Disney+ makes your streaming choices even more complicated
It doesn’t feel like all that long ago that my viewing choices for the evening comprised just two channels. I grew up in regional NSW, and I could pick from the local regional commercial channel, or the ABC. Programs were on, and then they weren’t.
If I missed a program, too bad. My best bet was to scour the TV guide in the paper and set the VHS recorder appropriately, with a little bit of “grace time” around the recording for if it was running late.
Those days are long gone. These days, when I sit down in front of a TV, computer, games console or even just a mobile phone, I’m bombarded with an array of on-demand choices, many of which are advertising-free and don’t care a jot about when I might want to watch something.
All I really need is a reasonably stable, and preferably quick — at least by the terrible standards of Australian broadband, anyway — Internet connection, and I can binge on anything from Netflix, Stan, ABC iView, 10 All Access, Foxtel Now, Kayo or any other service I might care to sign up for. And that’s not even counting the billions of minutes of content added to YouTube on a daily basis — although there the quality can vary astonishingly.
It’s been known for a while that Disney was gearing up to launch its own media streaming service, called Disney+ in the USA towards the end of the year. Right now, Disney has a content deal with Channel 9’s Stan service that sees much of its content on that streaming platform. Most folks — myself included — figured that Stan would keep those rights for a few years until Disney+ was ready to launch into Australia.
It turns out that the House of Mouse had different ideas. Disney+ will launch in Australia on 19 November 2019, and surprisingly for a company that loves money so much, it’s going in pretty cheap. A months’ access to Disney+ will cost $8.99. There’s also an annual subscription option at $89.99 per year, which bumps the monthly cost down to $7.49.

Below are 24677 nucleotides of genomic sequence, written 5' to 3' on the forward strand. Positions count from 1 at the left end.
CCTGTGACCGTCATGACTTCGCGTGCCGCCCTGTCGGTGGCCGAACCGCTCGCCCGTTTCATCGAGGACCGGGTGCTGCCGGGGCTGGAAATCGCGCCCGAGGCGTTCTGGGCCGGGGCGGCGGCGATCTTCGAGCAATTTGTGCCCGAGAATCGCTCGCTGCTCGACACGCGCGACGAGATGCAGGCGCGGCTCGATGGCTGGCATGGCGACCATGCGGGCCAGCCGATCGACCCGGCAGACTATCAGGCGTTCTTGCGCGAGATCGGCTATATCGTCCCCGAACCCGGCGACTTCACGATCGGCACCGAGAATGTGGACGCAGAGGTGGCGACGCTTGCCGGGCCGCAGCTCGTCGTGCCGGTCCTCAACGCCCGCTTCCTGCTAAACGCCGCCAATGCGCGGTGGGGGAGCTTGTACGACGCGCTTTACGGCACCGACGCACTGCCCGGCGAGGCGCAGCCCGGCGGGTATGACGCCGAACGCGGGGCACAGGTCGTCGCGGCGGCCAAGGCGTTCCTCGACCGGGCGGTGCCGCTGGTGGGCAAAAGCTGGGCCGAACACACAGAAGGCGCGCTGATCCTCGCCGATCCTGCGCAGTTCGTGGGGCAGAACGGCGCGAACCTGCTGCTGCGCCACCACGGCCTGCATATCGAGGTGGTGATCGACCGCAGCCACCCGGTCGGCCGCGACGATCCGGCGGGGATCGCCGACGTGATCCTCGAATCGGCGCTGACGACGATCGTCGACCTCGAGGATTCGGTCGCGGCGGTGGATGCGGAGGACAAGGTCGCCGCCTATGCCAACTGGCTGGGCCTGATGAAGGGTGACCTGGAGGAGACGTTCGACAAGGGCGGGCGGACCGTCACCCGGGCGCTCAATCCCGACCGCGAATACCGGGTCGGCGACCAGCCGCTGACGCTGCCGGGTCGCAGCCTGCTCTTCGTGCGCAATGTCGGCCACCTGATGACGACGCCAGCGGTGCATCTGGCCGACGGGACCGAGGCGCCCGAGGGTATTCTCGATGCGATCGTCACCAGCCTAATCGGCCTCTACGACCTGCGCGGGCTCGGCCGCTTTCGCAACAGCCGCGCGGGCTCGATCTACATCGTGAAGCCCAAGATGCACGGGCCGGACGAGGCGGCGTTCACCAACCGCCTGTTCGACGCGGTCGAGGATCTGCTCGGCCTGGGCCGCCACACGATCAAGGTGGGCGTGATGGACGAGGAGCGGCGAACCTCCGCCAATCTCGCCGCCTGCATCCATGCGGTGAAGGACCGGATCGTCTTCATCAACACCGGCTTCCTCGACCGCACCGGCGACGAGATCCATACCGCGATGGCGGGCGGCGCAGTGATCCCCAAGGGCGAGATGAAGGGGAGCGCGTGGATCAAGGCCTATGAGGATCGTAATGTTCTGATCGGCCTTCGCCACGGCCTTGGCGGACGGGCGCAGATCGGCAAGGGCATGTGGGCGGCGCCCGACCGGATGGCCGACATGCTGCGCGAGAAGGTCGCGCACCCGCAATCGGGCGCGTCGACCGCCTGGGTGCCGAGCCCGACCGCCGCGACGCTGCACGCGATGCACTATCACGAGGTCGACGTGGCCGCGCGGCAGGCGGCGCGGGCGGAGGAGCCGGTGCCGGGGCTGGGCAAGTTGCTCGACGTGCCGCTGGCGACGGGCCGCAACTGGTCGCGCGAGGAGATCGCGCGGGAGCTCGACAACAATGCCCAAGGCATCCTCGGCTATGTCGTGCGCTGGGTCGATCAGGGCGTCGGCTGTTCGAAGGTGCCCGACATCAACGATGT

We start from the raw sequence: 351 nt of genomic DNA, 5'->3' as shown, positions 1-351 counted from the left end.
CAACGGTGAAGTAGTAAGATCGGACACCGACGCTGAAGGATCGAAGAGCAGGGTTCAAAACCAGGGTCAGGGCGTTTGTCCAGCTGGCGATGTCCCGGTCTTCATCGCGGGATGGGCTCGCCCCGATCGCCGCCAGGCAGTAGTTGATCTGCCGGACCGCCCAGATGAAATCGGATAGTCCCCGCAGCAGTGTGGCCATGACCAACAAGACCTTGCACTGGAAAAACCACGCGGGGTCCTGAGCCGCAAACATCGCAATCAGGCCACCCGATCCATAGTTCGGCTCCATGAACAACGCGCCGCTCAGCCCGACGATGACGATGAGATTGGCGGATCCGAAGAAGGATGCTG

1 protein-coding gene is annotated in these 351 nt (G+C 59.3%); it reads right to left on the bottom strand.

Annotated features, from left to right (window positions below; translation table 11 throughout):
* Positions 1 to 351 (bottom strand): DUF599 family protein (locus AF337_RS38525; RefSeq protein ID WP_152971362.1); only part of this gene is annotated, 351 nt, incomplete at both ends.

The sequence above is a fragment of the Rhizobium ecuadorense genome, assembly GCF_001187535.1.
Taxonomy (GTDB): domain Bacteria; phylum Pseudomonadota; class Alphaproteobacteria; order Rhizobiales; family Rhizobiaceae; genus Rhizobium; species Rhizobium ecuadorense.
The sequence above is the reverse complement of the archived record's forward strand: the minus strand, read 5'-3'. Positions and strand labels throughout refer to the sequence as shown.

Those are the only two pricing tiers available, but that will score you content at up to 4K resolution, as long as your broadband’s up for it, with up to four simultaneous streams — again if you’ve got the bandwidth for it — and seven different profiles to cover most family needs.
Disney+ will offer up a range of classic Disney titles, plus a lot of content specifically created just for streaming, including a new Star Wars series, The Mandalorian, that will debut with the service when it launches. The trailer for that one is pretty sweet if you’re a Star Wars fan.
Now, Disney’s not exactly being altruistic here. It knows it’s got a big target to take down globally, with Netflix being more or less the “default” streaming service of choice for most consumers. Netflix’s pricing is a little higher, and it charges more if you want more simultaneous streams or 4K access.
Like Netflix, Disney’s offering up unique content to try to tempt folks into its service, but it does create something of a challenge for folks on a more constrained budget. The typical price for a streaming service (excluding Foxtel) is around $10 per month, but between Netflix, Disney+, Stan, Kayo, 10 All Access and plentiful niche services offering everything from Japanese animation to professional wrestling content, you could easily spend north of $100 a month if you wanted to watch “everything”.
Mind you, you don’t have to. Most of these services rely on the idea that you’ll sign up and stay signed up, but you’re not contractually obliged beyond your typical 30 days, so the really smart move is to line up your viewing with the programs you most want to see becoming available.
Keen on a new show landing on Netflix? Subscribe for a month, watch that and as much other Netflix content as you can manage, and then pause your subscription. Maybe flick over to Disney+ if it compels, or Kayo if you like your sports, or whatever.
If you carefully manage your subscriptions, you can still watch just about everything without paying for access to everything all at once. After all, while there’s many new streaming services, you’re only going to be looking at it through one set of eyes.